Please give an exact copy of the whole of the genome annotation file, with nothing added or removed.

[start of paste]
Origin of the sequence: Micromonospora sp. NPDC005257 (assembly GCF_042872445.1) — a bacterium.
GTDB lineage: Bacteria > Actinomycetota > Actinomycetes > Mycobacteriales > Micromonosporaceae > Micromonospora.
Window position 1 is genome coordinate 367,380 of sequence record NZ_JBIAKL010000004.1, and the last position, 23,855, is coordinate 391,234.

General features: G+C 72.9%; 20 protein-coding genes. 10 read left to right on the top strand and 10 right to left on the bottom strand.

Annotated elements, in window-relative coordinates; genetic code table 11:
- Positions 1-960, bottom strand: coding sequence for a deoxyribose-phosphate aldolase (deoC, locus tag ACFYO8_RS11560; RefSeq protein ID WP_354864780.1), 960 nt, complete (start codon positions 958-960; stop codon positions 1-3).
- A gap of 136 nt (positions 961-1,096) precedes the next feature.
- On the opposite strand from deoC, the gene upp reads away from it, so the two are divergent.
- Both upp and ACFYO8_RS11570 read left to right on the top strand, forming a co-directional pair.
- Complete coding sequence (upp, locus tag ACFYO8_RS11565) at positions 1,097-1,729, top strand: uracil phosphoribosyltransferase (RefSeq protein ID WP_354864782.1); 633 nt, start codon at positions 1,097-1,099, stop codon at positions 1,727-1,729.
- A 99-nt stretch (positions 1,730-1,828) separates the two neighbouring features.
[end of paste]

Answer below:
Origin of the sequence: Micromonospora sp. NPDC005257 (assembly GCF_042872445.1) — a bacterium.
GTDB lineage: Bacteria > Actinomycetota > Actinomycetes > Mycobacteriales > Micromonosporaceae > Micromonospora.
Window position 1 is genome coordinate 367,380 of sequence record NZ_JBIAKL010000004.1, and the last position, 23,855, is coordinate 391,234.

General features: G+C 72.9%; 20 protein-coding genes. 10 read left to right on the top strand and 10 right to left on the bottom strand.

Annotated elements, in window-relative coordinates; genetic code table 11:
- Positions 1-960, bottom strand: coding sequence for a deoxyribose-phosphate aldolase (deoC, locus tag ACFYO8_RS11560; RefSeq protein ID WP_354864780.1), 960 nt, complete (start codon positions 958-960; stop codon positions 1-3).
- A gap of 136 nt (positions 961-1,096) precedes the next feature.
- On the opposite strand from deoC, the gene upp reads away from it, so the two are divergent.
- Both upp and ACFYO8_RS11570 read left to right on the top strand, forming a co-directional pair.
- Complete coding sequence (upp, locus tag ACFYO8_RS11565) at positions 1,097-1,729, top strand: uracil phosphoribosyltransferase (RefSeq protein ID WP_354864782.1); 633 nt, start codon at positions 1,097-1,099, stop codon at positions 1,727-1,729.
- A 99-nt stretch (positions 1,730-1,828) separates the two neighbouring features.